Diagnosing and Treating UTIs When You Have a Spinal Cord Injury | Hollister US

Hollister Corporate Statement – COVID-19 & Supply Chain Update Read more

Diagnosing and Treating UTIs When You Have a Spinal Cord Injury

Unfortunately, urinary tract infections (UTIs) can be all too common when you have a spinal cord injury. Here’s what you should know about how UTIs are diagnosed and treated, and what you can expect.


Diagnosing Bladder Disorders

Learn about how urinary tract infections are diagnosed and treated.

A urinary tract infection (UTI) occurs when bacteria enters the bladder and grows out of control. People with spinal cord injuries often use catheters to help them urinate, which can increase the risk for contracting this type of infection.

Why does a catheter potentially increase your chances of getting a UTI? Because a catheter may allow a direct path for bacteria to enter your bladder. A certain amount of bacteria lives in your bladder without causing issues. However, increases in bacteria to infectious levels can cause a UTI.

If you have a spinal cord injury and notice symptoms and signs of a UTI, it’s vital that you make an appointment with your healthcare provider as soon as possible. Left untreated, a UTI can have serious consequences. The infection can spread to the kidneys, causing permanent damage. It can also result in sepsis, a potentially life-threatening complication of an infection.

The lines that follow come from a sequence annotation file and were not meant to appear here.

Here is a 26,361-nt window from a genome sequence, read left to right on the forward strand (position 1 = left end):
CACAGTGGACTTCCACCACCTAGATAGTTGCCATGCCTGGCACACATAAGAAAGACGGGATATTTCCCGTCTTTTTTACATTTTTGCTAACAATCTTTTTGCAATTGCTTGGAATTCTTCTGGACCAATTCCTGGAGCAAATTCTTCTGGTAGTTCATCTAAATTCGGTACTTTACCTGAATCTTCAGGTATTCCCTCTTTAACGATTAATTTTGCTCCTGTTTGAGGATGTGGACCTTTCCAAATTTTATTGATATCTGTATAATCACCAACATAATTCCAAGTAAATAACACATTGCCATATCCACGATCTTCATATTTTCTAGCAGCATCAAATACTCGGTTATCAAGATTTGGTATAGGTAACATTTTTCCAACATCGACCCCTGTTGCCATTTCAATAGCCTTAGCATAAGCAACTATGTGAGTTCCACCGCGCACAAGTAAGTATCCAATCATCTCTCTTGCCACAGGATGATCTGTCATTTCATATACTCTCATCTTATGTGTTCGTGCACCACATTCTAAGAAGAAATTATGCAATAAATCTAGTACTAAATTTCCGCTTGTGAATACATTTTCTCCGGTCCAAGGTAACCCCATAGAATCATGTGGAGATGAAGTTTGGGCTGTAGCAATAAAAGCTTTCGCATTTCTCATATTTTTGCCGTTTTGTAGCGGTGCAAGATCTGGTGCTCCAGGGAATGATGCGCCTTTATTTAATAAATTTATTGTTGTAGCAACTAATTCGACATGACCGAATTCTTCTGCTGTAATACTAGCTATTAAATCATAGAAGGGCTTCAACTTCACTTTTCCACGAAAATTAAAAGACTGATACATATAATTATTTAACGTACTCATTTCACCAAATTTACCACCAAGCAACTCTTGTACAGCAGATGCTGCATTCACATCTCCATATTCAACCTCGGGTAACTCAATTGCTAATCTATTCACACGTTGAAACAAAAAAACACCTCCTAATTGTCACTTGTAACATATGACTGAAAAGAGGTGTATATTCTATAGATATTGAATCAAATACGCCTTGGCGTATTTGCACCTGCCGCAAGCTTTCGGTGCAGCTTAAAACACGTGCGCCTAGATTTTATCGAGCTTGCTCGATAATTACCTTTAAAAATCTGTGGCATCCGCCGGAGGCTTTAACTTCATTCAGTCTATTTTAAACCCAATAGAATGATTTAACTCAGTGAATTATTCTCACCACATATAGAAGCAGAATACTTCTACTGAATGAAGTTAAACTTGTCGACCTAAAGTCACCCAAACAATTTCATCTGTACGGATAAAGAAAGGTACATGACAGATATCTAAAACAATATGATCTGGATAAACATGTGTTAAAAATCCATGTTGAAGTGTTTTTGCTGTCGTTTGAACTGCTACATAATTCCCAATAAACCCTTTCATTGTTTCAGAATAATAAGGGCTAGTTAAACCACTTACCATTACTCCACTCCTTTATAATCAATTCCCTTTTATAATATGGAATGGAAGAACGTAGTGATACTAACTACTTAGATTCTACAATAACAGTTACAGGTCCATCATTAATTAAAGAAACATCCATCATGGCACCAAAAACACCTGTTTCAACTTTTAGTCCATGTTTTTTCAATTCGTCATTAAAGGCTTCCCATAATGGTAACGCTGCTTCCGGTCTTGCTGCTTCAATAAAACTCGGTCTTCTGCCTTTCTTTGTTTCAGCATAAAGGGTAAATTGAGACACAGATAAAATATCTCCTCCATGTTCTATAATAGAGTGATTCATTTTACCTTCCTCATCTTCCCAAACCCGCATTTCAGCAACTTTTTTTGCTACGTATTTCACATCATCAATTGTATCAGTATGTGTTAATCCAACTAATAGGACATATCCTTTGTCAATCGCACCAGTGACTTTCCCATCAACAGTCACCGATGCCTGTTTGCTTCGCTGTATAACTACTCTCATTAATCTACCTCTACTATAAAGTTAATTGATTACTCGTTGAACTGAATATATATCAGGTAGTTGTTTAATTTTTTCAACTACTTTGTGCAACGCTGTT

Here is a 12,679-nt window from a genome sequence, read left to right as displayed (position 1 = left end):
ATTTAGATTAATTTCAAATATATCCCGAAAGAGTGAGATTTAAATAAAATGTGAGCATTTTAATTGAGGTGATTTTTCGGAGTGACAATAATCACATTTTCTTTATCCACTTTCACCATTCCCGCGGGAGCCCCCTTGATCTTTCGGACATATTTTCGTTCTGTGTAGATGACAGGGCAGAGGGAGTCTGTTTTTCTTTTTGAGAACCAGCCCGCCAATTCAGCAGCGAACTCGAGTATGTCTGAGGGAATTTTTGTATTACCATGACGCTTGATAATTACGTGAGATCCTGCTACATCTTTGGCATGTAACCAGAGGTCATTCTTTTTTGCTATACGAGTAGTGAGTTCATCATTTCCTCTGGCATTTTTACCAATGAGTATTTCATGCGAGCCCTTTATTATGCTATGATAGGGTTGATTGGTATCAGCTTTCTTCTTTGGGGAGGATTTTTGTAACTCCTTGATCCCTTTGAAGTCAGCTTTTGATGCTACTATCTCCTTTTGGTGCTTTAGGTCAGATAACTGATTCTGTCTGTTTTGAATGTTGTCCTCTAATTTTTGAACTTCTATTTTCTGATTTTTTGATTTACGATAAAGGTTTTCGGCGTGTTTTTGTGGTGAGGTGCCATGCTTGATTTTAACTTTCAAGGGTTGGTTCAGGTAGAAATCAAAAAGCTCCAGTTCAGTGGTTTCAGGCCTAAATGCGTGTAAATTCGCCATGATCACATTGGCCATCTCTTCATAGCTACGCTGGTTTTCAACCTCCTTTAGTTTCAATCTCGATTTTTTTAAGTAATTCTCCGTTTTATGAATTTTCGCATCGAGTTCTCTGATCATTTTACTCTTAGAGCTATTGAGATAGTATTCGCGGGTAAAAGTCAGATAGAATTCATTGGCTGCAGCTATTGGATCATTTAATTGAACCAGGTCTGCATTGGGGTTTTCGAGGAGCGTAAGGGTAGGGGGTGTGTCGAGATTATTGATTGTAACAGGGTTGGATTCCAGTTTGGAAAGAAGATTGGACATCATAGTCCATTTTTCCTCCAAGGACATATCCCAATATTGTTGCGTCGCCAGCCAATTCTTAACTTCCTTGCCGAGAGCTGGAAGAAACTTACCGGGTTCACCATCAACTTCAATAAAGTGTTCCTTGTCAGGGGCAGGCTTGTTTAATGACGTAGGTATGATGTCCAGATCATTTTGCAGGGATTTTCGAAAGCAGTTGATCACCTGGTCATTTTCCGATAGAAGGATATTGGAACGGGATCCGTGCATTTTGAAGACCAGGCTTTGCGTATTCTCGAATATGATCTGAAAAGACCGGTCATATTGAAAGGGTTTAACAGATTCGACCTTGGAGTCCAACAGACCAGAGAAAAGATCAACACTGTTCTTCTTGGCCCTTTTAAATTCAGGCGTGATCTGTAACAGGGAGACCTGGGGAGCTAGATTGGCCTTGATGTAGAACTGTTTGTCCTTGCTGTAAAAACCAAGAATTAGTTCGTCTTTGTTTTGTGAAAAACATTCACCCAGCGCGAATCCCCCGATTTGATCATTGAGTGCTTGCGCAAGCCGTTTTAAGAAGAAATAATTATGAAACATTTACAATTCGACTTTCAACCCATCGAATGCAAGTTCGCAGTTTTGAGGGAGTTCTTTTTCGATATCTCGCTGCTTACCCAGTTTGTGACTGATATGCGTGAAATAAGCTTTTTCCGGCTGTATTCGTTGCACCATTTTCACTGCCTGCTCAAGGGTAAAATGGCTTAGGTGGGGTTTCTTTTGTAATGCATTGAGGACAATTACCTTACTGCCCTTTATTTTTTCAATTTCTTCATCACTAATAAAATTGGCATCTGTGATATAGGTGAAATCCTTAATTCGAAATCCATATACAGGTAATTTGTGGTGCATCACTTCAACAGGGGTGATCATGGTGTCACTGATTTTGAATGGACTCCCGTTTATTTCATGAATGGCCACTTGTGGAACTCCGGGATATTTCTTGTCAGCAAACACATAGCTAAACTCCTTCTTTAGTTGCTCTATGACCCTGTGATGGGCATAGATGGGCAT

Diagnosing UTIs

First, your physician or their assistant will discuss the symptoms you’ve been experiencing. They will be looking for one or more of the common signs of a UTI. These may include (but are not limited to): fever, change in urinary urgency or frequency, incontinence/leakage, muscle spasms, fever, back pain, and cloudy or foul smelling urine.

Your doctor will likely run some tests to see if an infection is present, including a urine sample test to measure the amount of bacteria present in your urine.

Lab analysis of urine is sometimes followed by a urine culture, which can tell the doctor what bacteria is causing your infection and which medications will be most effective. If you have a urine culture greater than 10,000 colony-forming units of a urinary pathogen (a medical term for the amount of bacteria in your bladder), you may be diagnosed with a UTI.

Treating UTIs

Depending on the results of your urine sample and culture, and on whether you have any drug allergies, your healthcare team may prescribe antibiotics as the first line of treatment. Some commonly prescribed antibiotics include: fluoroquinolones (e.g., ciprofloxacin), trimethoprim, sulfamethoxazole, amoxicillin, nitrofurantoin, and ampicillin.

Some important things to know about UTI treatment:

  • It’s important to take the entire amount of prescribed antibiotics so that the full colonization of bacteria causing the UTI is destroyed
  • If you see signs of improvement or feel better, do not stop or reduce your prescribed antibiotic treatment — sticking to the plan will help ensure a full recovery
  • If you use an indwelling catheter, changing your catheter at the midpoint of your antibiotic treatment program will reduce the risk of bacteria re-colonization (i.e., from continuing to use your old catheter)
  • Unless your doctor recommends it, you won’t need to have a repeat urine culture after you’ve completed your antibiotic treatment program (providing that your signs and symptoms have improved or gone away)
  • If you experience signs that your UTI has returned, or if you find yourself having recurring urinary tract infections, your healthcare team may recommend additional tests or treatments

Once your UTI has been treated successfully, your physician may tell you some ways to prevent future infections. These tips could include drinking plenty of water and following good hygiene habits when handling your catheter supplies.